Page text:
First, temptation came calling on Marcus Camby, UMass's junior
center, with promises of wealth and opportunity in the NBA. But
the 6'11" Camby swatted the notion away last spring as if it
were a halfhearted jump hook. Then Minuteman coach John Calipari
had his ear bent by three NBA teams. But no incentive could pull
him away from Amherst either. The sighs of relief had half the
commonwealth on the verge of hyperventilation.
This is an article from the Oct. 24, 1995 issue
"I knew I wasn't quite ready mentally or physically to go pro
yet," says Camby, who was a likely lottery pick. "And Coach gave
me his word that if I came back, he'd be here for me."
Calipari's 10-year, $5 million deal made keeping his word that
much easier. Now, thanks to Camby's return, the Minutemen are
heavy favorites to win a fifth consecutive Atlantic-10 title and
again be in the national-title hunt.
"He's just like Danny Manning, only a better athlete," Calipari
says without a hint of sarcasm. "We're going to put him in the
high post, where he can pass, drive and create. People will
think I'm crazy for not playing him with his back to the basket,
but he has guard skills. Going to him actually means creating
for other players."
Coming out of Hartford Public High School, Camby had enough
versatility and coordination to make him the most sought-after
New England big man since Patrick Ewing 12 years before. Like
Ewing, Camby is known more for his defensive than his offensive
prowess. He has blocked 208 shots in 59 games, and his quick
feet and long reach can destroy an opponent's game plan. Despite
Camby's 13.9-point scoring average last season, his offensive
production seemed like an afterthought. But with leading scorer
and All-America Lou Roe gone, that is about to change.
"I was always able to score when I had to," Camby says. "Now I'm
going to have to score consistently."
His teammates agree--sort of. "The offense has to revolve around
him," senior forward Donta Bright says. "But it's not like he
has to do everything."
Bright and fellow senior forward Dana Dingle are bookend 6'6"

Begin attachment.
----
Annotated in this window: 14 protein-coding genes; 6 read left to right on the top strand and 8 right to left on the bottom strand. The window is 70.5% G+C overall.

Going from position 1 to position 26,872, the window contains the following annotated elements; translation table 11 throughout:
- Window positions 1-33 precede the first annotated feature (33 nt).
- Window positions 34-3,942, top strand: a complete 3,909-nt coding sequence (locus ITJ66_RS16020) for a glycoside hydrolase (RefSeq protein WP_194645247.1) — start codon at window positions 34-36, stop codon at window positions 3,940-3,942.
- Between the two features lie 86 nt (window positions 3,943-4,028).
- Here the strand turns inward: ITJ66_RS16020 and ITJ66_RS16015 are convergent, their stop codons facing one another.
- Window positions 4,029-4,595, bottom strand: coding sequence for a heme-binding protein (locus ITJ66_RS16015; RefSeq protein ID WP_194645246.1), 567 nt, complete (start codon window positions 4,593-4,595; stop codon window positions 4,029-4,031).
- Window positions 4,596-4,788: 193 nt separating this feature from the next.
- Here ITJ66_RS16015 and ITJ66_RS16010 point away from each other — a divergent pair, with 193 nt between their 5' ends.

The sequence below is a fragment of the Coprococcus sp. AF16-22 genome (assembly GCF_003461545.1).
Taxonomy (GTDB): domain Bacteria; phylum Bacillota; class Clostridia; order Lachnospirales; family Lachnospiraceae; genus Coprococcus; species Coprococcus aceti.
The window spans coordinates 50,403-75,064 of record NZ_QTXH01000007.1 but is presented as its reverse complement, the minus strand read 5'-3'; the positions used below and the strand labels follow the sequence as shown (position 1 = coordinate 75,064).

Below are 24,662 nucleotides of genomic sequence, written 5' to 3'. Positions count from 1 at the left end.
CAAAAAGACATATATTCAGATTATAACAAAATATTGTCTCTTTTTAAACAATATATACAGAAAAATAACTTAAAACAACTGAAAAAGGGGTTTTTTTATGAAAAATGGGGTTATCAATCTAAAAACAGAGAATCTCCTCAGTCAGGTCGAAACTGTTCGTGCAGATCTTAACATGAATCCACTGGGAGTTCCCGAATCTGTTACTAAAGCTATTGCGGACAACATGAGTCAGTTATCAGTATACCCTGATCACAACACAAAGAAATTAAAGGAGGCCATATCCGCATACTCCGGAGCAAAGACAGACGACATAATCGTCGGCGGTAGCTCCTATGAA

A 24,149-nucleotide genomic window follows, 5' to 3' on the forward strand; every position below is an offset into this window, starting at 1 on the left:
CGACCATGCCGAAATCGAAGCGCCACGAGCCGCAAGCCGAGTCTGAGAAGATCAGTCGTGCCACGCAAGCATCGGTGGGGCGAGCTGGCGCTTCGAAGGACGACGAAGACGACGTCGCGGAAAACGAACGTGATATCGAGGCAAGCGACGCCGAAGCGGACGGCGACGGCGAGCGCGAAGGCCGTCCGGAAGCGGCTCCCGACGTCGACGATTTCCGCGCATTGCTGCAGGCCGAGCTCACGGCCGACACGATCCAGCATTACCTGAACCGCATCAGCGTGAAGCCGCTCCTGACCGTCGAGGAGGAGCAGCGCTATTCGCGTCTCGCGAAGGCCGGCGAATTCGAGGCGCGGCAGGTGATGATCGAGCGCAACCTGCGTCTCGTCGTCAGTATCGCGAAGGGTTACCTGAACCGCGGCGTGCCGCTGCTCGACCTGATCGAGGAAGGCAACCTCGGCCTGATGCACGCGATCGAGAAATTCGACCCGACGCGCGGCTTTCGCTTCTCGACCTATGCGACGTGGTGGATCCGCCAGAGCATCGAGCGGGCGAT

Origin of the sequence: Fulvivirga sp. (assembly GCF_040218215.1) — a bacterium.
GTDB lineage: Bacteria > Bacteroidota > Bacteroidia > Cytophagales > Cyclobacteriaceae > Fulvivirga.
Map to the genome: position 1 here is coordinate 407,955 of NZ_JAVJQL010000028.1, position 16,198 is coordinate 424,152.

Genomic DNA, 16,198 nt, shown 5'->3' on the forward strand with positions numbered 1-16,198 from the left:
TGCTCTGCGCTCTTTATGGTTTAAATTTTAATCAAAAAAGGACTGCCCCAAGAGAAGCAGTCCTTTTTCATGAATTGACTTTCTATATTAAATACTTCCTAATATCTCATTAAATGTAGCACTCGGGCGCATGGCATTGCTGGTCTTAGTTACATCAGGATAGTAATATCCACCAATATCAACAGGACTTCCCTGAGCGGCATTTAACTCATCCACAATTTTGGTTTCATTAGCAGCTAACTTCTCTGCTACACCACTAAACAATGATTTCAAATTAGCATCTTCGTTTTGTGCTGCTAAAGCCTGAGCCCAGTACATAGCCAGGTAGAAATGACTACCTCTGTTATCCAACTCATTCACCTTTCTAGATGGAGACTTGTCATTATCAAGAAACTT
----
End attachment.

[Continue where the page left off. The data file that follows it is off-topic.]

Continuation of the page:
swingmen who can play both forward positions or shooting guard.
Junior guards Edgar Padilla, 6'1", and Carmelo Travieso, 6'2",
are also a matched set; both were born on May 9, 1975, in Puerto
Rico and moved to Massachusetts as teenagers. Both love the
trey; last year 60% of their shots came from beyond the arc,
helping UMass set school records for three-pointers put up (527)
and made (180).
The big question: Is there a wide-body to lend support when the
220-pound Camby goes against a powerful low-post center? Last
year the Minutemen were ousted from the East Regional finals by
Oklahoma State 68-54 when 295-pound Bryant (Big Country) Reeves
backed his way in to 24 points. Junior power forward Tyrone
Weeks, at 6'7" and 240 pounds, may be the answer.
Will the fit be right? The Minutemen will find out soon: They
open against Kentucky in the Great Eight tournament.
THE DATA BOX
Coach: John Calipari
Career record: 158-69 (7 seasons)
Record at UMass: 158-69 (7 seasons)
1994-95 record: 29-5 (final ranking: seventh)
Atlantic-10 record: 13-3 (first)
SF *Donta Bright, 6'6", Sr.
Scored under 10 in four losses
PF *Dana Dingle, 6'6", Sr.
Averaged just 5.3 shots per game
C *Marcus Camby, 6'11", Jr.
14 blocks shy of school record (222)
SG Carmelo Travieso, 6'2", Jr.
Launched a three every four minutes
PG *Edgar Padilla, 6'1", Jr.
Top returnee in steals and assists
Nov. 28 vs. Kentucky
Opening with a bang in Great Eight tournament
Dec. 6 vs. Wake Forest
Atlantic-10 champ vs. ACC champ
Dec. 22 vs. Georgia Tech
At Meadowlands--may not be only trip there
Jan. 4 vs. Memphis
Battle of big men: Camby vs. Lorenzen Wright
Feb. 11 vs. Temple
Chaney + Calipari = fireworks